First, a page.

Another page with three's:
"All of them. Every single one. An entire mob of monsters!"

And the final pattern is that of beginnings and endings, which I won't completely spoil for you. But when I DO share the book for that element, I WILL spoil the ending. The ending of Tara's book circles back around to the beginning and she continues to use her powerful pattern of three's - THREE times on the very last page.

So, hopefully this was a learning experience for you. We don't have to share the whole story or the plot. Just the parts of the book that illustrate the element we're teaching through that book. However, I do recommend buying The Monstore.

Now, add your link to the list. Make sure it links back to the specific post. Can't wait to read everyone else's posts! And happy Valentine's Day!

Hop over to the rest of the entries and read more examples of mentor texts by studying the Top 10 Story Elements for Picture Books. Day 2, Day 3, Day 4, Day 5, Day 6, Day 7, Day 8, Day 9, Day 10, Day 11, Day 12, Day 13, Day 14, and Day "Winners": THE FINAL LIST.


  1. Love the conversation between Deb and Tara! And wow, Christie, your analysis of The Monstore was very detailed and thorough. It looks like I got my work cut out for me in this blog hop challenge. I will try my best. It will definitely be a learning experience for me.

  2. I hope it will be a learning experience for ALL of us! lol

  3. This was a rich conversation between Deb and Tara. Wow, learned so much from "listening in." Thanks for posting, and your post on The Monstore was right on. Bought the book recently for my grand, and she loved it. It ALMOST made her wish she had a little brother to 'bother back' with a few careful monster purchases.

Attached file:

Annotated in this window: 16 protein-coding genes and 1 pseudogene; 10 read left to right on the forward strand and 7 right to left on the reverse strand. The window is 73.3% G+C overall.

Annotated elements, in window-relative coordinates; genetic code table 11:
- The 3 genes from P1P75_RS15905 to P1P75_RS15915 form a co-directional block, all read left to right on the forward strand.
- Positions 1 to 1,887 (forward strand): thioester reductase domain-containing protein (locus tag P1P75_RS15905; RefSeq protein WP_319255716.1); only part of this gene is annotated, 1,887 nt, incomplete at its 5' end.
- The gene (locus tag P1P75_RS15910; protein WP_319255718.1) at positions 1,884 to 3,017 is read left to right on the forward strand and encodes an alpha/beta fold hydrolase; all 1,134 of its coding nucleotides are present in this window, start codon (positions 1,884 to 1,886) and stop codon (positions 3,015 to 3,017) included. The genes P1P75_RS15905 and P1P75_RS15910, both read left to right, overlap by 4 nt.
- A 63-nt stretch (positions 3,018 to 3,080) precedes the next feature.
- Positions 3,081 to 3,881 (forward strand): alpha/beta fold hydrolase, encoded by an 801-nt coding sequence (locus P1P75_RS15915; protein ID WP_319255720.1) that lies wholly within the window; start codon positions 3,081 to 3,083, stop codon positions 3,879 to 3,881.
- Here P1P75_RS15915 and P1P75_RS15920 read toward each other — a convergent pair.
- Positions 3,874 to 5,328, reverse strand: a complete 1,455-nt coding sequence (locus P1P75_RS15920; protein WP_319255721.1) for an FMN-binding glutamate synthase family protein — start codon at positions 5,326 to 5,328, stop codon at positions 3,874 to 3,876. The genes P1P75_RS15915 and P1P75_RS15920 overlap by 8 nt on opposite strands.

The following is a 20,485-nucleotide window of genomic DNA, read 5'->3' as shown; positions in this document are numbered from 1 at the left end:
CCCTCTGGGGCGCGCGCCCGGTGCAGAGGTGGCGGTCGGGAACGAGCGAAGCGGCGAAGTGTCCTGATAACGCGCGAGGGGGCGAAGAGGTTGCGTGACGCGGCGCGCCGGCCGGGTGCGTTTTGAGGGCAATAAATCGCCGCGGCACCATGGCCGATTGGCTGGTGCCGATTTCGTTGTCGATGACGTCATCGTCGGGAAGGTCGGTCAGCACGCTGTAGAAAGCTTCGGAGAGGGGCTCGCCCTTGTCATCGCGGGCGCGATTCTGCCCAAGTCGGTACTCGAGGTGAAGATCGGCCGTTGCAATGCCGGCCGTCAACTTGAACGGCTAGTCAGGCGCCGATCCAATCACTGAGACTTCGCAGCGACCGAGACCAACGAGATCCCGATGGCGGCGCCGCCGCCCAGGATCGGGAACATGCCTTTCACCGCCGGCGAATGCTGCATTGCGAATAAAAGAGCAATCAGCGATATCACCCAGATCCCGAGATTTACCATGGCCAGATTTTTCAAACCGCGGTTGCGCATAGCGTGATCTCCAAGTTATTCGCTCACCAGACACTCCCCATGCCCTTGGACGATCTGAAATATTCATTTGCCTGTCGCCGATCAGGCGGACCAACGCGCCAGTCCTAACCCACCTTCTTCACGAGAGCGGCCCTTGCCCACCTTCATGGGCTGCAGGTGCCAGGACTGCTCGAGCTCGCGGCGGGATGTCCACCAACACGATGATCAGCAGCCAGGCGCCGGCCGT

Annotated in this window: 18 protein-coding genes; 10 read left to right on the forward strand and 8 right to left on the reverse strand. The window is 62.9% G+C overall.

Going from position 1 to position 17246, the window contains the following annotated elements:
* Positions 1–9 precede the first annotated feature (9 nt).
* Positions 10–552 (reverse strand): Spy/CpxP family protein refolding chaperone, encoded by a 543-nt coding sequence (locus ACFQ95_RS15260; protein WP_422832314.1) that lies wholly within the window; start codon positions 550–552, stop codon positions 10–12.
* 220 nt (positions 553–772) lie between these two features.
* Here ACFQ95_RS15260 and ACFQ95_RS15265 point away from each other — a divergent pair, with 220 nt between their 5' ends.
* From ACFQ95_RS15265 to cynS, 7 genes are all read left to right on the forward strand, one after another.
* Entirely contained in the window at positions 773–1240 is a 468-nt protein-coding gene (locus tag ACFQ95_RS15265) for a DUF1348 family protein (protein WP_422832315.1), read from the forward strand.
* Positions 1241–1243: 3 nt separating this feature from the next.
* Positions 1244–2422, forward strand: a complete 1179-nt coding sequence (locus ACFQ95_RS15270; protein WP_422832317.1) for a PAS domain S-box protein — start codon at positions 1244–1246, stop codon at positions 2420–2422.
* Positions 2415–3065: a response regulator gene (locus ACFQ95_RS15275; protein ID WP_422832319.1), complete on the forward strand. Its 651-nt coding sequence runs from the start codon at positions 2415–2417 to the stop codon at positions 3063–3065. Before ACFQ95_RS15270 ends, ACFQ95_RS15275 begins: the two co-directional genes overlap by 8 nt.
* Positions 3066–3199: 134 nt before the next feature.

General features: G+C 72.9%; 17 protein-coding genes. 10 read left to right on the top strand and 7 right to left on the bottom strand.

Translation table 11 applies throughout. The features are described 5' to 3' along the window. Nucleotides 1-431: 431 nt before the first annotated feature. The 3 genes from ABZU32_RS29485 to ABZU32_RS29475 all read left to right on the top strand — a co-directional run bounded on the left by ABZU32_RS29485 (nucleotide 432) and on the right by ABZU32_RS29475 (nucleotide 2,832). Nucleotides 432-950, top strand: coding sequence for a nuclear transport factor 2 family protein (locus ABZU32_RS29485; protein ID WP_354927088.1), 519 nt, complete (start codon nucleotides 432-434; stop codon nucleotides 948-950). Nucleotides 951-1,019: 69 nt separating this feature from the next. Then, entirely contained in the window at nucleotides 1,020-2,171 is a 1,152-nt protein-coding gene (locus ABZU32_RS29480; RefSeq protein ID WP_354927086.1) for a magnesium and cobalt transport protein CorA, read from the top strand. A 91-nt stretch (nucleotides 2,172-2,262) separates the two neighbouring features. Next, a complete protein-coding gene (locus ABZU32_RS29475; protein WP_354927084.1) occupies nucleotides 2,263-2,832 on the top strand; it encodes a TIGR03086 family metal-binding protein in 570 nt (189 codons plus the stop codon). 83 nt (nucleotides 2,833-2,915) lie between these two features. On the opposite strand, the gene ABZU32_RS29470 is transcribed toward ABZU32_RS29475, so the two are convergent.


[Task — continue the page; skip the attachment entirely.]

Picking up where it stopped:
4. Day one is closed. 7 people wrote and posted their blog. I know who you are. Congrats!

  5. Tara is always a guest to read thoroughly. I like what she did with Monstore and look forward to a chance of reading it. Thanks for the opportunity of joining your blog challenge Christie, I can see I have a great deal to learn and some wonderful people to learn from.

  6. This post was very insightful. Thanks so much for sharing!

  7. I'm loving following along! I've read all the posts that are linked! Good stuff :-)

  8. Tara and Deb, I enjoyed your public chat on concept books - fun approach to sharing your knowledge. I look forward to your next conversation. Christie, excellent observation on THE MONSTORE and patterns. Now I am off to read the other posts. Thanks!

  9. Great post by two great authors! Thanks to all of you!

  10. Thanks for this great and inspiring post. Picture books are so powerful and it's really hard to write a good one. Write on!

  11. Great ideas and thanks for the blog hop. It's a great way to get around and get some good info.

  12. Sorry I can't play this year, but I'll join in the party through the posts. Thanks for hosting Christie.

  13. Hope the rest of you ladies are able to join in next year. Mark your calendars and bring a friend!